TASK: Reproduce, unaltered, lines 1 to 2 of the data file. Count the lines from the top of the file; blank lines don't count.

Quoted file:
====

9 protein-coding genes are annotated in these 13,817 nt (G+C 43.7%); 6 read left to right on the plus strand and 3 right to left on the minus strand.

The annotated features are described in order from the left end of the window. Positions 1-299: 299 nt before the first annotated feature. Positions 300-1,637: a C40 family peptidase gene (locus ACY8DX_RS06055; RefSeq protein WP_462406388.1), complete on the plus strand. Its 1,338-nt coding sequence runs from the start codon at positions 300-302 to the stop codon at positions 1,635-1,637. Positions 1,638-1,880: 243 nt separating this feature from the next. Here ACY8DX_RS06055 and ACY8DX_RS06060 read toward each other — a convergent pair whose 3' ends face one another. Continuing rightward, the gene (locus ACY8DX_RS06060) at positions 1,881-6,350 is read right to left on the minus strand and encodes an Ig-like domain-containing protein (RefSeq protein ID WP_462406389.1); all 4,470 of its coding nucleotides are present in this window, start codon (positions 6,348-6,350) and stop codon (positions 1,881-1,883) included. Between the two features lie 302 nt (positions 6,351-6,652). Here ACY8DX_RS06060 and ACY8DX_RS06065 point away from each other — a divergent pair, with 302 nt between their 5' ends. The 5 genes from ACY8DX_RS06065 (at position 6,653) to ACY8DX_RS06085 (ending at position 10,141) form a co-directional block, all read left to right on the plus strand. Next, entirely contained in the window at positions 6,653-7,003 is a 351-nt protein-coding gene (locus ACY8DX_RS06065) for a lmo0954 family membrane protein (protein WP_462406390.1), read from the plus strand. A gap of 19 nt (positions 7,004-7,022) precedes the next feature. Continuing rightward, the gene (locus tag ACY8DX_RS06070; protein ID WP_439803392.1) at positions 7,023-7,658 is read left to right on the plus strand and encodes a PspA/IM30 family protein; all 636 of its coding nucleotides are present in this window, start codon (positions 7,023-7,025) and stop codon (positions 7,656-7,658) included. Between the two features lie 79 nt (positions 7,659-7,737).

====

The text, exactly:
9 protein-coding genes are annotated in these 13,817 nt (G+C 43.7%); 6 read left to right on the plus strand and 3 right to left on the minus strand.

The annotated features are described in order from the left end of the window. Positions 1-299: 299 nt before the first annotated feature. Positions 300-1,637: a C40 family peptidase gene (locus ACY8DX_RS06055; RefSeq protein WP_462406388.1), complete on the plus strand. Its 1,338-nt coding sequence runs from the start codon at positions 300-302 to the stop codon at positions 1,635-1,637. Positions 1,638-1,880: 243 nt separating this feature from the next. Here ACY8DX_RS06055 and ACY8DX_RS06060 read toward each other — a convergent pair whose 3' ends face one another. Continuing rightward, the gene (locus ACY8DX_RS06060) at positions 1,881-6,350 is read right to left on the minus strand and encodes an Ig-like domain-containing protein (RefSeq protein ID WP_462406389.1); all 4,470 of its coding nucleotides are present in this window, start codon (positions 6,348-6,350) and stop codon (positions 1,881-1,883) included. Between the two features lie 302 nt (positions 6,351-6,652). Here ACY8DX_RS06060 and ACY8DX_RS06065 point away from each other — a divergent pair, with 302 nt between their 5' ends. The 5 genes from ACY8DX_RS06065 (at position 6,653) to ACY8DX_RS06085 (ending at position 10,141) form a co-directional block, all read left to right on the plus strand. Next, entirely contained in the window at positions 6,653-7,003 is a 351-nt protein-coding gene (locus ACY8DX_RS06065) for a lmo0954 family membrane protein (protein WP_462406390.1), read from the plus strand. A gap of 19 nt (positions 7,004-7,022) precedes the next feature. Continuing rightward, the gene (locus tag ACY8DX_RS06070; protein ID WP_439803392.1) at positions 7,023-7,658 is read left to right on the plus strand and encodes a PspA/IM30 family protein; all 636 of its coding nucleotides are present in this window, start codon (positions 7,023-7,025) and stop codon (positions 7,656-7,658) included. Between the two features lie 79 nt (positions 7,659-7,737).